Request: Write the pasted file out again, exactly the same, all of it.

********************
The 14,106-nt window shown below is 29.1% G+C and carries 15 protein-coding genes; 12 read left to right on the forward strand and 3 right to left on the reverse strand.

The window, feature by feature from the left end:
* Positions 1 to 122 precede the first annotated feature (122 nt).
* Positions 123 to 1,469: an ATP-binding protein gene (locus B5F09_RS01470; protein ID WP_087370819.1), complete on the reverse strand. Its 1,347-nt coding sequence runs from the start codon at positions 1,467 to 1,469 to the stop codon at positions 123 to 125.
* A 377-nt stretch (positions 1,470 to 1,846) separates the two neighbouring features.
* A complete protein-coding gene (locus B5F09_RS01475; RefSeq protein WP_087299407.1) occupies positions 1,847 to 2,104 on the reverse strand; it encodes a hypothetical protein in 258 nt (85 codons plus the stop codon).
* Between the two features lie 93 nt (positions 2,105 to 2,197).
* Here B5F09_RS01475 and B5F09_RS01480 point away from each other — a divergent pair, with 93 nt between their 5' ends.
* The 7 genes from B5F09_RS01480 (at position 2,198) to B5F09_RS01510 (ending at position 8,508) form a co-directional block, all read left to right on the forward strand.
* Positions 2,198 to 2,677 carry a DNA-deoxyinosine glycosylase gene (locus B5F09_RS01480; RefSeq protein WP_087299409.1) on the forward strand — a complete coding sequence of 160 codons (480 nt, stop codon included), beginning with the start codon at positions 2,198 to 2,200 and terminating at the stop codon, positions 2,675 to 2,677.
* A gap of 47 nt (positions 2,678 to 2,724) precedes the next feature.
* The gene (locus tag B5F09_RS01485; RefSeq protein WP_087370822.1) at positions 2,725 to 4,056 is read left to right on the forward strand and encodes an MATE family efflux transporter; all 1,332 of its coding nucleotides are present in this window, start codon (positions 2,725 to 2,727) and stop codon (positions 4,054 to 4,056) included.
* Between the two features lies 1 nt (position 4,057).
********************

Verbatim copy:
The 14,106-nt window shown below is 29.1% G+C and carries 15 protein-coding genes; 12 read left to right on the forward strand and 3 right to left on the reverse strand.

The window, feature by feature from the left end:
* Positions 1 to 122 precede the first annotated feature (122 nt).
* Positions 123 to 1,469: an ATP-binding protein gene (locus B5F09_RS01470; protein ID WP_087370819.1), complete on the reverse strand. Its 1,347-nt coding sequence runs from the start codon at positions 1,467 to 1,469 to the stop codon at positions 123 to 125.
* A 377-nt stretch (positions 1,470 to 1,846) separates the two neighbouring features.
* A complete protein-coding gene (locus B5F09_RS01475; RefSeq protein WP_087299407.1) occupies positions 1,847 to 2,104 on the reverse strand; it encodes a hypothetical protein in 258 nt (85 codons plus the stop codon).
* Between the two features lie 93 nt (positions 2,105 to 2,197).
* Here B5F09_RS01475 and B5F09_RS01480 point away from each other — a divergent pair, with 93 nt between their 5' ends.
* The 7 genes from B5F09_RS01480 (at position 2,198) to B5F09_RS01510 (ending at position 8,508) form a co-directional block, all read left to right on the forward strand.
* Positions 2,198 to 2,677 carry a DNA-deoxyinosine glycosylase gene (locus B5F09_RS01480; RefSeq protein WP_087299409.1) on the forward strand — a complete coding sequence of 160 codons (480 nt, stop codon included), beginning with the start codon at positions 2,198 to 2,200 and terminating at the stop codon, positions 2,675 to 2,677.
* A gap of 47 nt (positions 2,678 to 2,724) precedes the next feature.
* The gene (locus tag B5F09_RS01485; RefSeq protein WP_087370822.1) at positions 2,725 to 4,056 is read left to right on the forward strand and encodes an MATE family efflux transporter; all 1,332 of its coding nucleotides are present in this window, start codon (positions 2,725 to 2,727) and stop codon (positions 4,054 to 4,056) included.
* Between the two features lies 1 nt (position 4,057).